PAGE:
Monday, July 18, 2011


A "peacemaker" is one who seeks to bring harmony and reconciliation between those who are estranged. Peacemaking seeks to produce right relationships between persons.

Decent people despise those who sow discord and stir up trouble. Yet every community and every local house of worship and many homes have people who thrive on divisions and conflict and unrest.
Holding grudges and evil speaking are common sources of conflict among people. Busybodies and slanderers and disagreeable persons can cause havoc in society.
Peacemakers are needed in our homes. Quarreling and disagreements and unwillingness to respect the order of authority, often lead people to treat the worst those who really love them the most -- intimate family members.
We must begin with a proper understanding of what is included in this key word. The Greek word for "peace" ("eirene") is a beautiful word, full of meaning. The word is a picture-word, calling to mind specific mental images when heard. The word means tranquility, and is used to describe a boat sailing on a calm sea. It means harmony and describes a song in which all notes and cords blend in perfect agreement. And it conveys the idea of an absence of strife, calling to mind two people walking hand-in-hand along the road. (Our English word "peace" comes to us from the Latin "pax" from which we derive "pact." A pact is a treaty between two parties/governments).
The Hebrew equivalent is the word "shalom." This word is also rich in meaning and was, for the Jew, the common word of greeting. It means all of what the above Greek word means, yet adds another aspect. Not only does shalom convey the negative -- the absence of strife and evil -- but also the positive, the presence of all good things. To wish shalom on another was in essence to say, "I wish for you not only the absence of all that may harm, but also the presence of everything that makes for a person's good." No hostilities.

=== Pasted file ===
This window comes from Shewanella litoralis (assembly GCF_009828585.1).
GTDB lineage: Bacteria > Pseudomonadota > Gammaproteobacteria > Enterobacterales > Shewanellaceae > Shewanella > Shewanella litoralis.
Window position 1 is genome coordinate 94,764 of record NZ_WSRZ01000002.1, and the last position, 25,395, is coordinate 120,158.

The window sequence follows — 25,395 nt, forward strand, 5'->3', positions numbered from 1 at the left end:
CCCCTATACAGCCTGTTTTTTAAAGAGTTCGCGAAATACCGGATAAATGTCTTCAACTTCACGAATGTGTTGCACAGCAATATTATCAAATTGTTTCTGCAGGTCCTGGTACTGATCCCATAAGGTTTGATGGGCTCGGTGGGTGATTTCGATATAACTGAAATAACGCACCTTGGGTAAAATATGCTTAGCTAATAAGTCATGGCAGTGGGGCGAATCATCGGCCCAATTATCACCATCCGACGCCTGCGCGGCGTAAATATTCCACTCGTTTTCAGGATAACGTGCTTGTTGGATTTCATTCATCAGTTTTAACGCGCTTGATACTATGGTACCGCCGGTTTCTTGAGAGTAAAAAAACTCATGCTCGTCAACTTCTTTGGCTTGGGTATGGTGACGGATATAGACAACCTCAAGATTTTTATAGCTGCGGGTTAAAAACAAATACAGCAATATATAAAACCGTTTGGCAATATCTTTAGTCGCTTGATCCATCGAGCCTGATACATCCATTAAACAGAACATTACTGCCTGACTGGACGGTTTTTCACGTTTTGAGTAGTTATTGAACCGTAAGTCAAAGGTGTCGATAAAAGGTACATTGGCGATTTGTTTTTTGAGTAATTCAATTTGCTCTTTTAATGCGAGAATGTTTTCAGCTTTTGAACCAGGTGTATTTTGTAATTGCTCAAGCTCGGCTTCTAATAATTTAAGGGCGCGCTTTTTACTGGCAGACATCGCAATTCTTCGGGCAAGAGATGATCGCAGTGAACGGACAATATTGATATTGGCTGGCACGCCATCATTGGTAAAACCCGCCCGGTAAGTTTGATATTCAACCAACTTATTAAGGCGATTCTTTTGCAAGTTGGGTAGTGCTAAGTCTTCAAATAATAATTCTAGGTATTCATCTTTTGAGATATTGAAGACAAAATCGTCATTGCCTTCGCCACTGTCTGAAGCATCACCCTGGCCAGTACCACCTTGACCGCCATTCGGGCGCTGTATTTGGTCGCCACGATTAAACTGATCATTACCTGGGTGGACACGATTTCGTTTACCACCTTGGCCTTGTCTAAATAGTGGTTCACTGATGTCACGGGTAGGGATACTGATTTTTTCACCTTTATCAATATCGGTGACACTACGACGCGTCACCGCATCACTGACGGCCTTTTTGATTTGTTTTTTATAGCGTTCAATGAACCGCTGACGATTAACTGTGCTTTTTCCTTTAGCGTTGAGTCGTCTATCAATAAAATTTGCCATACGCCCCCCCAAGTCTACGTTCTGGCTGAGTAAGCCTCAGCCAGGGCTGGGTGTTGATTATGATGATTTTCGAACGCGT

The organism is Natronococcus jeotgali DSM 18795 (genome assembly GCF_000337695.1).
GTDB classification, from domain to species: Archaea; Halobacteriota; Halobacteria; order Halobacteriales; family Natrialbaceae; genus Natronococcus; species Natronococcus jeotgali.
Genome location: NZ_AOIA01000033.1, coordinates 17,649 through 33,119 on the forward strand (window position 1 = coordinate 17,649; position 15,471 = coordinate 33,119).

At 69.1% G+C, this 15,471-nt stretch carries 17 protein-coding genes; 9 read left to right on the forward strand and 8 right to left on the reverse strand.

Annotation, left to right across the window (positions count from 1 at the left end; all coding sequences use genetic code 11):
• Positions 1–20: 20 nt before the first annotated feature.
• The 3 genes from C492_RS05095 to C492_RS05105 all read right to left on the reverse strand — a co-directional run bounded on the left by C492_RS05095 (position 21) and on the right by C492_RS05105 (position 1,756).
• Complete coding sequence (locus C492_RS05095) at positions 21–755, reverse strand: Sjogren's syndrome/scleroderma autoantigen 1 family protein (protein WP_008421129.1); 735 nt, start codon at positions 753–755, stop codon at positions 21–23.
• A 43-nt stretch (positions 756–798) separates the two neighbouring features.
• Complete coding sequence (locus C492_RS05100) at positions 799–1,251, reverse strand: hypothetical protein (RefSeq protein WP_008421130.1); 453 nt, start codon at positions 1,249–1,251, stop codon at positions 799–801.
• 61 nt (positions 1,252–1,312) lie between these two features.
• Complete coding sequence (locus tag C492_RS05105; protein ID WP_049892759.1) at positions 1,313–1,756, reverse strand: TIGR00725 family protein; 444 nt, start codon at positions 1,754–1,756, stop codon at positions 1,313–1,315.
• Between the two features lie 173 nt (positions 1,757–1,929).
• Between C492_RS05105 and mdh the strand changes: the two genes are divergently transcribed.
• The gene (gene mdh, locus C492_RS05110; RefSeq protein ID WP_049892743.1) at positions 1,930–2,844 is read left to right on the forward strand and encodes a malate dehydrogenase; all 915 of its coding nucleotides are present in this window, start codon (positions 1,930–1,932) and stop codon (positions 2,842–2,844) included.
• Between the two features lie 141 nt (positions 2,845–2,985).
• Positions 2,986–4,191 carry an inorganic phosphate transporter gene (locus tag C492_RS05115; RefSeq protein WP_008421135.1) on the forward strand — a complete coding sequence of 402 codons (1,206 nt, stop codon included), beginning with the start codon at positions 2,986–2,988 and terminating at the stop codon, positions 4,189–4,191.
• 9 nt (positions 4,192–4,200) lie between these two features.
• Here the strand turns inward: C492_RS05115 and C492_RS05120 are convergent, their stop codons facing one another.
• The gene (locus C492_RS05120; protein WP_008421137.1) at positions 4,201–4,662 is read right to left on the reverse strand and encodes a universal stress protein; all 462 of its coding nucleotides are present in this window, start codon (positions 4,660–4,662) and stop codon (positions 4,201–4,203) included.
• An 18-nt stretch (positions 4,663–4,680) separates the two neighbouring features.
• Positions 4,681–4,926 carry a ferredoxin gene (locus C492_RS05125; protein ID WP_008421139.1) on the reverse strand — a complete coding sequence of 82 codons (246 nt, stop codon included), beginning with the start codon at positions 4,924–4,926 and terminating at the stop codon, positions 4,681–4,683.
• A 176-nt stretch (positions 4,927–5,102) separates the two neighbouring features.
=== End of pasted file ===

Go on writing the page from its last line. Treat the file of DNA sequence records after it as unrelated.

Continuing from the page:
From the above definitions we see that the word "peace" has to do with the state of harmony, tranquility, and unity as it exists between two parties.
However ignoring reality is not peace. True peace never evades the issues, but rather deals with them, building the right bridges and moving through the pain until harmony is established.
For still others, peace is sought at the expense of truth. Peace is paramount and it is "peace at any price." Most persons want to avoid needless strife, but there are times when standing for the truth will stir up strife. Sometimes the way to lasting peace includes addressing issues which will be painful to work through. Truth and righteousness are just as important as peace, and these factors cannot be compromised.
Notice at the start that the promise of this article is to the "peacemaker" and not to the "peace lover." Passivity is not the answer; activity is. "Peacemaking" is an action word, implying that the decent human being' is to be busy making peace in this world. There are many who love peace and few who work for it. (It should be noted here that we are not condoning a peace activism which ignores other important human principles).
The call to peacemaking implies the presence of contention. Indeed the world today is full of conflict and strife. What is the cause of this hostility? In order to know how to go about establishing peace, we need first to know something about why individuals are at odds with themselves. (Understanding the problem is half the answer).
People are at war with their neighbors because they are not at peace with themselves. And they are not at peace with themselves because they are at war with their conscience.
We should promote the quest for inner peace and tranquility.

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